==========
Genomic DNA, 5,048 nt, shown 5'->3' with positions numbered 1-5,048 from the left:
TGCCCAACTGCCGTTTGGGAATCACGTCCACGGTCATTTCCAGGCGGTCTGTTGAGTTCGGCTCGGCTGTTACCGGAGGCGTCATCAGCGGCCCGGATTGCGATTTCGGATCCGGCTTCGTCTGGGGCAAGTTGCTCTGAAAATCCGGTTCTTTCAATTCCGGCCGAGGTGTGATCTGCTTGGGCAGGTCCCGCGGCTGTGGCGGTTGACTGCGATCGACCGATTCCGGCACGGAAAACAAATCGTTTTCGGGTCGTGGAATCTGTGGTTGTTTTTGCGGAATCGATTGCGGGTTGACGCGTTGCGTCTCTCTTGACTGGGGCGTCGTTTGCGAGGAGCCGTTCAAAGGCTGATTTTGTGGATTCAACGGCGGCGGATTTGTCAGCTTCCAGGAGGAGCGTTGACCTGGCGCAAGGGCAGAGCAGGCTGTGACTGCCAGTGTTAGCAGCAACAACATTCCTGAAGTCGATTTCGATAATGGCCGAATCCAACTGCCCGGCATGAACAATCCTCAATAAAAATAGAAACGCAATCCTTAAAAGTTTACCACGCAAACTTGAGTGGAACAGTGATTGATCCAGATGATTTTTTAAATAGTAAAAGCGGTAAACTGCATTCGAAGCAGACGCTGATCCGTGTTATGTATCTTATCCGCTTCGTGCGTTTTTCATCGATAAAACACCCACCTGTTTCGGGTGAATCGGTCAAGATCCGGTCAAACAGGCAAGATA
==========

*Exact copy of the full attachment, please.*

Genomic DNA, 5,048 nt, shown 5'->3' with positions numbered 1-5,048 from the left:
TGCCCAACTGCCGTTTGGGAATCACGTCCACGGTCATTTCCAGGCGGTCTGTTGAGTTCGGCTCGGCTGTTACCGGAGGCGTCATCAGCGGCCCGGATTGCGATTTCGGATCCGGCTTCGTCTGGGGCAAGTTGCTCTGAAAATCCGGTTCTTTCAATTCCGGCCGAGGTGTGATCTGCTTGGGCAGGTCCCGCGGCTGTGGCGGTTGACTGCGATCGACCGATTCCGGCACGGAAAACAAATCGTTTTCGGGTCGTGGAATCTGTGGTTGTTTTTGCGGAATCGATTGCGGGTTGACGCGTTGCGTCTCTCTTGACTGGGGCGTCGTTTGCGAGGAGCCGTTCAAAGGCTGATTTTGTGGATTCAACGGCGGCGGATTTGTCAGCTTCCAGGAGGAGCGTTGACCTGGCGCAAGGGCAGAGCAGGCTGTGACTGCCAGTGTTAGCAGCAACAACATTCCTGAAGTCGATTTCGATAATGGCCGAATCCAACTGCCCGGCATGAACAATCCTCAATAAAAATAGAAACGCAATCCTTAAAAGTTTACCACGCAAACTTGAGTGGAACAGTGATTGATCCAGATGATTTTTTAAATAGTAAAAGCGGTAAACTGCATTCGAAGCAGACGCTGATCCGTGTTATGTATCTTATCCGCTTCGTGCGTTTTTCATCGATAAAACACCCACCTGTTTCGGGTGAATCGGTCAAGATCCGGTCAAACAGGCAAGATA